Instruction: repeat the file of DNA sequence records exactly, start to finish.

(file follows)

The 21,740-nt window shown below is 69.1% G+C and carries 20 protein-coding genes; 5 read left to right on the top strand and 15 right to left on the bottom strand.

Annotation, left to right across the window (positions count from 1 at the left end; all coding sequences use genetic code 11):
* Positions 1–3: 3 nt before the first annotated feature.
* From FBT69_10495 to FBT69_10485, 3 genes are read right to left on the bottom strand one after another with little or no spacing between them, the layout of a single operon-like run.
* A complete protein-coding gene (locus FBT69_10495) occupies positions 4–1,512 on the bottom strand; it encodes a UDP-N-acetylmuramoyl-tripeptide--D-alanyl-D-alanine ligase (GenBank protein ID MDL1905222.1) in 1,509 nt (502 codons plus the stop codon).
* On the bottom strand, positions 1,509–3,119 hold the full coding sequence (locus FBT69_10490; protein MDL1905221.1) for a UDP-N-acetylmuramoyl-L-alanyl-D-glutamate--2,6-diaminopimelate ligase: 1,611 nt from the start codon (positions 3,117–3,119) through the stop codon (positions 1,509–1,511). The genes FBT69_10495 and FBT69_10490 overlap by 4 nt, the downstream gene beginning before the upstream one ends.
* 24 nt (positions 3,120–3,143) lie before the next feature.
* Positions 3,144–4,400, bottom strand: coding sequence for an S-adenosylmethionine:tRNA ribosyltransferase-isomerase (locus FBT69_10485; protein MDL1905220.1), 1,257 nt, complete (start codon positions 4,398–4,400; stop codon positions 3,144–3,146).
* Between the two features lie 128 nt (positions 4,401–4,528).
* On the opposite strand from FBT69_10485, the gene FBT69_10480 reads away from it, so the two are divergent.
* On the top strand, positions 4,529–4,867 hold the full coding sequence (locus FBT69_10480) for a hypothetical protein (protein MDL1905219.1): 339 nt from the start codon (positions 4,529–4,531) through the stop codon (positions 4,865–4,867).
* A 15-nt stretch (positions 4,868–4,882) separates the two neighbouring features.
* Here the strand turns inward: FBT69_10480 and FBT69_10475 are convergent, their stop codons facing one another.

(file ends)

The 21,740-nt window shown below is 69.1% G+C and carries 20 protein-coding genes; 5 read left to right on the top strand and 15 right to left on the bottom strand.

Annotation, left to right across the window (positions count from 1 at the left end; all coding sequences use genetic code 11):
* Positions 1–3: 3 nt before the first annotated feature.
* From FBT69_10495 to FBT69_10485, 3 genes are read right to left on the bottom strand one after another with little or no spacing between them, the layout of a single operon-like run.
* A complete protein-coding gene (locus FBT69_10495) occupies positions 4–1,512 on the bottom strand; it encodes a UDP-N-acetylmuramoyl-tripeptide--D-alanyl-D-alanine ligase (GenBank protein ID MDL1905222.1) in 1,509 nt (502 codons plus the stop codon).
* On the bottom strand, positions 1,509–3,119 hold the full coding sequence (locus FBT69_10490; protein MDL1905221.1) for a UDP-N-acetylmuramoyl-L-alanyl-D-glutamate--2,6-diaminopimelate ligase: 1,611 nt from the start codon (positions 3,117–3,119) through the stop codon (positions 1,509–1,511). The genes FBT69_10495 and FBT69_10490 overlap by 4 nt, the downstream gene beginning before the upstream one ends.
* 24 nt (positions 3,120–3,143) lie before the next feature.
* Positions 3,144–4,400, bottom strand: coding sequence for an S-adenosylmethionine:tRNA ribosyltransferase-isomerase (locus FBT69_10485; protein MDL1905220.1), 1,257 nt, complete (start codon positions 4,398–4,400; stop codon positions 3,144–3,146).
* Between the two features lie 128 nt (positions 4,401–4,528).
* On the opposite strand from FBT69_10485, the gene FBT69_10480 reads away from it, so the two are divergent.
* On the top strand, positions 4,529–4,867 hold the full coding sequence (locus FBT69_10480) for a hypothetical protein (protein MDL1905219.1): 339 nt from the start codon (positions 4,529–4,531) through the stop codon (positions 4,865–4,867).
* A 15-nt stretch (positions 4,868–4,882) separates the two neighbouring features.
* Here the strand turns inward: FBT69_10480 and FBT69_10475 are convergent, their stop codons facing one another.